Though counseling from professionals and friends more mature than I helped a great deal, what I really needed was time—time to see that not every little decision I made had a huge life-altering effect. Fear slowly faded, replaced by a sense of knowing that I was loved no matter what I did or didn’t do. There was a tremendous freedom.

By the middle of my second semester, I could honestly say that I knew that God was good and that He loved me—a far cry from where I had been only months before.

I will fear no evil

Fast-forward to my first year in grad school. I was engaged in a thriving church, the same one that had given me so many resources and so much wisdom–through staff and through friends who went there–in my journey through depression and anxiety. I had led a small group. I was growing. My heart was alive. I knew deeply that God was good and that He loved me.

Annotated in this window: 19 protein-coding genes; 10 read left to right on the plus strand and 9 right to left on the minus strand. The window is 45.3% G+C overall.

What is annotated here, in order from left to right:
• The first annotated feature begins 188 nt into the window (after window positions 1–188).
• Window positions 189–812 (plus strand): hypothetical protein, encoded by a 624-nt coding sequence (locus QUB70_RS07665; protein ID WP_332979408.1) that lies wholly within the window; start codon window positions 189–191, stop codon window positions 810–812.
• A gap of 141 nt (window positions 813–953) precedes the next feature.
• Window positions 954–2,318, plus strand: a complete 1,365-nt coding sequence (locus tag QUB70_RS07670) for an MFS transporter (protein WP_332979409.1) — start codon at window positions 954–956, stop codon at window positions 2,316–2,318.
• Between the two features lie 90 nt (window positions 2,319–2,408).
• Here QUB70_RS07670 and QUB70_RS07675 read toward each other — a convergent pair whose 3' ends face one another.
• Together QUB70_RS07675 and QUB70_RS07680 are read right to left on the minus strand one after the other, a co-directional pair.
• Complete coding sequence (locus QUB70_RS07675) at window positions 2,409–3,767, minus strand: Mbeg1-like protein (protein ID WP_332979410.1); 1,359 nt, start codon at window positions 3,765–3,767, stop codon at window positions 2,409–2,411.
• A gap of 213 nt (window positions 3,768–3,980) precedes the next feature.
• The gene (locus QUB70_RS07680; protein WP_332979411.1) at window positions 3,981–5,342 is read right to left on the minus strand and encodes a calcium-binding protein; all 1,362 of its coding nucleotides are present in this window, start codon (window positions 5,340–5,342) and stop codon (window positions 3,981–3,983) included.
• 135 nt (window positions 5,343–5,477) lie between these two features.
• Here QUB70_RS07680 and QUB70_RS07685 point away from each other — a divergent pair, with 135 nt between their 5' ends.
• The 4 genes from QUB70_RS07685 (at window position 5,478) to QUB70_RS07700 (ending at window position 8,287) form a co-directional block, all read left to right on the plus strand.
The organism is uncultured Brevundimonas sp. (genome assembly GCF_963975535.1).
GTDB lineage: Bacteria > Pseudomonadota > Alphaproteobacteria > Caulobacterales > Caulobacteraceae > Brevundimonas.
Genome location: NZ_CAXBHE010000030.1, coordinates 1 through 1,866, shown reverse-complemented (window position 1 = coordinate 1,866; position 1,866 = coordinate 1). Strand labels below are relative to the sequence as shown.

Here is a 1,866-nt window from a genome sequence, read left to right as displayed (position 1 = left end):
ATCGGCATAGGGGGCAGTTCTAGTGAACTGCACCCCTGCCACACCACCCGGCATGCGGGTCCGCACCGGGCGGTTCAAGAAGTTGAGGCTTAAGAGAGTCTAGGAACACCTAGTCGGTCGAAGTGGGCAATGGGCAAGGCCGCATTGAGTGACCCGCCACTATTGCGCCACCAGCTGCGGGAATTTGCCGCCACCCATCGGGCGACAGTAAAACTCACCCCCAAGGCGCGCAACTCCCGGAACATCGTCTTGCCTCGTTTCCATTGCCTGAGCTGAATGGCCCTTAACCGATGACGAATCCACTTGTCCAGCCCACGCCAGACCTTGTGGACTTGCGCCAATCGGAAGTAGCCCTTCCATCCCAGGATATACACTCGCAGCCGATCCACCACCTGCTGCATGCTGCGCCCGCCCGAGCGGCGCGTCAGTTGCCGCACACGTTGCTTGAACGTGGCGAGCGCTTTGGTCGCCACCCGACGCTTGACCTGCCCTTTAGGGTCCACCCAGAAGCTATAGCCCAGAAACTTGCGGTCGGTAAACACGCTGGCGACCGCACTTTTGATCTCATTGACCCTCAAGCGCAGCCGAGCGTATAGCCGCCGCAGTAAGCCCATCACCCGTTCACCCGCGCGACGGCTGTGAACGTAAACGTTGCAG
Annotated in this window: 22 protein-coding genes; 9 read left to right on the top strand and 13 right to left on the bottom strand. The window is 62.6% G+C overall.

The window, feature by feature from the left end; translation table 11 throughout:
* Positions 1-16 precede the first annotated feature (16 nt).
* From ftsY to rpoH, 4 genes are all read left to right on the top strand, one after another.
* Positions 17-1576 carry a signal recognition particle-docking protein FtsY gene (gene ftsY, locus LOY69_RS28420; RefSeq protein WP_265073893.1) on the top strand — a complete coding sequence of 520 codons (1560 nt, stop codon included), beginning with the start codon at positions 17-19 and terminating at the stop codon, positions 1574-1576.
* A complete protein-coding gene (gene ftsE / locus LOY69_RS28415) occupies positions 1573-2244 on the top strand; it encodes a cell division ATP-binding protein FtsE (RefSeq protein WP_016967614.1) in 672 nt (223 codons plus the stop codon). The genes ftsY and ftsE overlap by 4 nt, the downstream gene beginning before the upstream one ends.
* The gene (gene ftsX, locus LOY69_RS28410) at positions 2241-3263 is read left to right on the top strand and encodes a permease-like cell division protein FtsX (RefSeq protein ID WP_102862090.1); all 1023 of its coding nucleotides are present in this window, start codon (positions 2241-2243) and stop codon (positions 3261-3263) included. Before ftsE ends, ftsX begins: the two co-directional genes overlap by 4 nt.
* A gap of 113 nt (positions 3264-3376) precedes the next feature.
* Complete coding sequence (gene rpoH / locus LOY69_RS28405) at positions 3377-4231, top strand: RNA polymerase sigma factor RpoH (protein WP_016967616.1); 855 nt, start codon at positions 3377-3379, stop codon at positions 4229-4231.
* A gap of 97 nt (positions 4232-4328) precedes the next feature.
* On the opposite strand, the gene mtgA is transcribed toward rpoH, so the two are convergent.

But I sat in the service on Sunday morning, unable to connect with God. It wasn’t the first time.

The music, although beautiful and well produced, didn’t touch me. The message didn’t teach me new things.

“What is wrong with me?” I asked myself as I sat in the large auditorium.

Then I heard the gentle whisper of the Holy Spirit say, “Nothing is wrong with you, Amanda. It’s time to move on.”

I shook my head a little to shake away that crazy thought. Why would I want to move on from this place where I had received so much healing? I loved this church. I loved this people.

But again I heard the Lord say to me, “It’s time to move on.”

I argued with myself for a while. And then I realized that I was unwilling to follow the voice of the Lord because I was afraid.

 

I was afraid that if I left this place where I had found so much healing, that I would regress.